2019 has been a very busy year for the Hanover Police Services and Police Chief Chris Knoll says there is no shortage of work for Hanover officers.
With still a few weeks to go before year end, Police Chief Chris Knoll says call volumes are up between 10 to 15% over the previous year.
This is saying a lot considering that in 2018 Hanover Police processed the second most criminal charges in the Province, averaging almost 57 criminal charges (processed) per officer a year.
Knoll suspects that once the 2019 stats are in, Hanover Police will be in the top quartile again.
With just 14 full time officer, two part-time and two special constables, Knoll says Hanover Police are very busy.
He cites last week as an example of just how busy officer are.
In just a five-day period, police received 92 calls for service, they took 12 suspects into custody on over 50 criminal and drug related charges and performed 4 mental health apprehensions.
Knoll says that data didn't even include the weekend.
Knoll says it is not surprising that Hanover Police are so busy.
Because Hanover is a regional centre, he says between 50 to 60 percent of all police calls involve people from outside of the community.
Knoll credits local police for their commitment to the community adding that public safety is always their top priority.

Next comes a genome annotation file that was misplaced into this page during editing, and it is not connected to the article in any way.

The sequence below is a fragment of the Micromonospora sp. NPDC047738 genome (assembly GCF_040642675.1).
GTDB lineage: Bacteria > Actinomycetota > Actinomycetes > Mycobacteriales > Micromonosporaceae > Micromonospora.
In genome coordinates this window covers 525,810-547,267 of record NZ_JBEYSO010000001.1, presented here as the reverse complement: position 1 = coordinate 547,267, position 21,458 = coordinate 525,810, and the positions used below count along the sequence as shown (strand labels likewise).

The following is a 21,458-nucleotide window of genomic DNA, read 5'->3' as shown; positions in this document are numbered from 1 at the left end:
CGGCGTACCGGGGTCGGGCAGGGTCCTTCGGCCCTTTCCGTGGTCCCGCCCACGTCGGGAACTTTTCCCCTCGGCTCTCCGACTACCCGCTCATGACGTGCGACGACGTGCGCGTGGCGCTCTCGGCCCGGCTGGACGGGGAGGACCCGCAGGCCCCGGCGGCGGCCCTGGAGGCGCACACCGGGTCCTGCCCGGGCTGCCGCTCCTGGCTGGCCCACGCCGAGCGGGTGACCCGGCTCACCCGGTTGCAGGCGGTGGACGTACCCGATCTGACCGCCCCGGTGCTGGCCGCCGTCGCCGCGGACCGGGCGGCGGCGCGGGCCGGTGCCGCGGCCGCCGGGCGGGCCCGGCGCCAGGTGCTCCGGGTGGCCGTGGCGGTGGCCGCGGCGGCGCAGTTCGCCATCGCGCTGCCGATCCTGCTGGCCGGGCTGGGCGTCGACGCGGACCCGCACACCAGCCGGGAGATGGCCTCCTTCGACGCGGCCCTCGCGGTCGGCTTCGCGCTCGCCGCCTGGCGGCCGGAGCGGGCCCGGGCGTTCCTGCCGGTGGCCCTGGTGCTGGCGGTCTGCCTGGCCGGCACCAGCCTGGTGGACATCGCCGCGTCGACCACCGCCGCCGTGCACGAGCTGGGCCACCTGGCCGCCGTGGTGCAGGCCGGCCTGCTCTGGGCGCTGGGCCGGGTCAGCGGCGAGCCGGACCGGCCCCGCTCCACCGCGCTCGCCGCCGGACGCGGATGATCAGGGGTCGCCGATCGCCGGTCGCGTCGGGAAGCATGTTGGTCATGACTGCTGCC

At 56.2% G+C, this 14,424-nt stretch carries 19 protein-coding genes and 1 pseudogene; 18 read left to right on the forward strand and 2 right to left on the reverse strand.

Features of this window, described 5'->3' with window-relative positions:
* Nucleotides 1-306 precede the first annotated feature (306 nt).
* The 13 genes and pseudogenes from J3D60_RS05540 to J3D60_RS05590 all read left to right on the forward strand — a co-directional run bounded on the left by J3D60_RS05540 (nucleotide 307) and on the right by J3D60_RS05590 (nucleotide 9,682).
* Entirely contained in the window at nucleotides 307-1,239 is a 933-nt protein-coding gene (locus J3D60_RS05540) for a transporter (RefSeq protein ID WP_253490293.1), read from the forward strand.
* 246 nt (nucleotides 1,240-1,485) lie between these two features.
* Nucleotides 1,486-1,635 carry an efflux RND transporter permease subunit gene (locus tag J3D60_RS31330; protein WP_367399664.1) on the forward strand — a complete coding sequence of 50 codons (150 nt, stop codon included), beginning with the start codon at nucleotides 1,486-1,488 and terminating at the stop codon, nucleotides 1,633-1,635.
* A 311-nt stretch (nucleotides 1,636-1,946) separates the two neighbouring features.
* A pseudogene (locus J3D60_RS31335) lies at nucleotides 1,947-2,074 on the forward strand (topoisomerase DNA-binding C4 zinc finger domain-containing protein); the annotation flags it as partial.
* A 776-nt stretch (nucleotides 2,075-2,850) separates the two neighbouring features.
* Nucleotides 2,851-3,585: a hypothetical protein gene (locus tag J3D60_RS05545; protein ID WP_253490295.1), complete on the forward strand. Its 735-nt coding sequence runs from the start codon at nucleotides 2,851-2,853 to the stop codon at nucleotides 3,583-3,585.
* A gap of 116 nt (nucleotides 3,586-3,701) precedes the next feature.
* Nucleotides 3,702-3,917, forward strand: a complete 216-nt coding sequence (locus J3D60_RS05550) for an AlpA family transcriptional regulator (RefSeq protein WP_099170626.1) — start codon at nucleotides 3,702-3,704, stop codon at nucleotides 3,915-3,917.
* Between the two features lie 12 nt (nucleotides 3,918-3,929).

Last week your HPS officers responded to 124 calls for service, 13 suspects arrested for 55+ criminal & drug charges, 2 foot pursuits, 4 people apprehended in mental health crisis, foot patrols, school visits, RIDE programs and follow-up investigations. Did I mention........ pic.twitter.com/Jx0YNp5x6I— Christopher Knoll (@ChiefKnoll) December 1, 2019
worked the phones, completed reports & press releases, updated ongoing court files, completed canvassing, identified witnesses, secured & reviewed surveillance video, updated complainants and victims, liaison with other police partners, probation officers Crown's office & others.— Christopher Knoll (@ChiefKnoll) December 1, 2019
Just taking a breath, I have more..they complete traffic enforcement - removing suspended drivers from our roads & impounding vehicles, they gave "high 5s" to kids, helped homeless find shelter, educated seniors on fraud & encouraged drug dependent people to seek treatment.— Christopher Knoll (@ChiefKnoll) December 1, 2019